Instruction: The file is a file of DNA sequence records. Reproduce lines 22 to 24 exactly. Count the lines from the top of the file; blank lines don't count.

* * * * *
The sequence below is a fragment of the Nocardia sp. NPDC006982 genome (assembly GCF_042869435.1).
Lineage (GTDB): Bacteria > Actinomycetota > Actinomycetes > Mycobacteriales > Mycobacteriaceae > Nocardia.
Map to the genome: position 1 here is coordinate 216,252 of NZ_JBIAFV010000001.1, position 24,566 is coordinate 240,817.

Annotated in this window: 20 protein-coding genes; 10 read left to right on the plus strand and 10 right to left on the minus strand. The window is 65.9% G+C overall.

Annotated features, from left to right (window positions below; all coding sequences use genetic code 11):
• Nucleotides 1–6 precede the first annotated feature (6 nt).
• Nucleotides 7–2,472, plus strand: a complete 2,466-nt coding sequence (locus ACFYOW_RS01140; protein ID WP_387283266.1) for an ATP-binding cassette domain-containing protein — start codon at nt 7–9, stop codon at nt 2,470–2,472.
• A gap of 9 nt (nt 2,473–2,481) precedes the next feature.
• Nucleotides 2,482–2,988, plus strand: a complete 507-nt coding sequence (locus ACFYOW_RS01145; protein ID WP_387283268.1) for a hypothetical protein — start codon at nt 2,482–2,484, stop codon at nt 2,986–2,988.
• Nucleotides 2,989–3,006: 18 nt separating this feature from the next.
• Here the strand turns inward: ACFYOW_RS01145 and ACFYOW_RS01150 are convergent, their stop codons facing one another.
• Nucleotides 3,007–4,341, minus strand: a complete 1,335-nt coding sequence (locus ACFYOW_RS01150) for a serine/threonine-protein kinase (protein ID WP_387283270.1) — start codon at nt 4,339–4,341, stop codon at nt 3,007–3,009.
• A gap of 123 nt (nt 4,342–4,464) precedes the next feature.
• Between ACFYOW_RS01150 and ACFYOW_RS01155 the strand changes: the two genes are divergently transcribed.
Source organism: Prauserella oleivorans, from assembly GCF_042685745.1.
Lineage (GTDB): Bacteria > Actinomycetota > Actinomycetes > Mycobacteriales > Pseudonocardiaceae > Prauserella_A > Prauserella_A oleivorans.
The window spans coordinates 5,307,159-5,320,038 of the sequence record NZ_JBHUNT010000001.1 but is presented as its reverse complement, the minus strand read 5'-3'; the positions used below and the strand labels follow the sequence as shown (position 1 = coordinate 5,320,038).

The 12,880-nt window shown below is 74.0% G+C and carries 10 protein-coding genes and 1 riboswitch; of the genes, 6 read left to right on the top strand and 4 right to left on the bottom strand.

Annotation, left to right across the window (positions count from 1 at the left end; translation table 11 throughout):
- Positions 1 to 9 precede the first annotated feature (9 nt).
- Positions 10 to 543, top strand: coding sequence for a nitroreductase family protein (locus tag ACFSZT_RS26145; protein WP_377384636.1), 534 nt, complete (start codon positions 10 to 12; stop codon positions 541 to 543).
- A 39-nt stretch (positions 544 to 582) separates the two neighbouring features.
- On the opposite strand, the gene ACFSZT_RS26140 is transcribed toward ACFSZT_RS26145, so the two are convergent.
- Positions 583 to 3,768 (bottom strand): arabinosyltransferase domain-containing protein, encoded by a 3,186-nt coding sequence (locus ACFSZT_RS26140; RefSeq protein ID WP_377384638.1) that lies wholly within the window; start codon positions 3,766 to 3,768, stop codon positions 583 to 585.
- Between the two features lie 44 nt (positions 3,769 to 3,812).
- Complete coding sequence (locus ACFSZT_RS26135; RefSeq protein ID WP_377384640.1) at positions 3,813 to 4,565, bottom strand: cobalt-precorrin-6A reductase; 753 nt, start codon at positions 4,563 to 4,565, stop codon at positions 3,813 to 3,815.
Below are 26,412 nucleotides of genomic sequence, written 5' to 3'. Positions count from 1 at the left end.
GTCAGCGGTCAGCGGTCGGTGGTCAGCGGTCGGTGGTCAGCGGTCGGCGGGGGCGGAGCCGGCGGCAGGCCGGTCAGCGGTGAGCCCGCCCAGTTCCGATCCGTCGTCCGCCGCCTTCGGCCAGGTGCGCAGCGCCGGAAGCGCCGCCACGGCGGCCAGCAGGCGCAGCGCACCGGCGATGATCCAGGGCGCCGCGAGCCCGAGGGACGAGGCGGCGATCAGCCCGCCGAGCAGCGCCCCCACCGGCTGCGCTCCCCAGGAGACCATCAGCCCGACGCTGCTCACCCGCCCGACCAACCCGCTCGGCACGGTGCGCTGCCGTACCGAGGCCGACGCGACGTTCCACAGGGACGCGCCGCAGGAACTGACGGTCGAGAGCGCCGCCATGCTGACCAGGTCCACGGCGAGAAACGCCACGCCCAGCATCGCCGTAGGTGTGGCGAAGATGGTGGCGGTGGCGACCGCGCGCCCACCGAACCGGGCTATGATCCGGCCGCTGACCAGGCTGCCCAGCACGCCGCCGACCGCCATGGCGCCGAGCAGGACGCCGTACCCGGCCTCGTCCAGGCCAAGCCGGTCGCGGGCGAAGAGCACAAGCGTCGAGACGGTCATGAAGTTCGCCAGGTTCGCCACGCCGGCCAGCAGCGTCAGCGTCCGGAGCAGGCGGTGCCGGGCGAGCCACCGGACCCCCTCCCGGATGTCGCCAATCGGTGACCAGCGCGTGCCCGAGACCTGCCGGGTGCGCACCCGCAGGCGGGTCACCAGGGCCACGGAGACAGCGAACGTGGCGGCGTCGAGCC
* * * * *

- A 39-nt stretch (positions 544 to 582) separates the two neighbouring features.
- On the opposite strand, the gene ACFSZT_RS26140 is transcribed toward ACFSZT_RS26145, so the two are convergent.
- Positions 583 to 3,768 (bottom strand): arabinosyltransferase domain-containing protein, encoded by a 3,186-nt coding sequence (locus ACFSZT_RS26140; RefSeq protein ID WP_377384638.1) that lies wholly within the window; start codon positions 3,766 to 3,768, stop codon positions 583 to 585.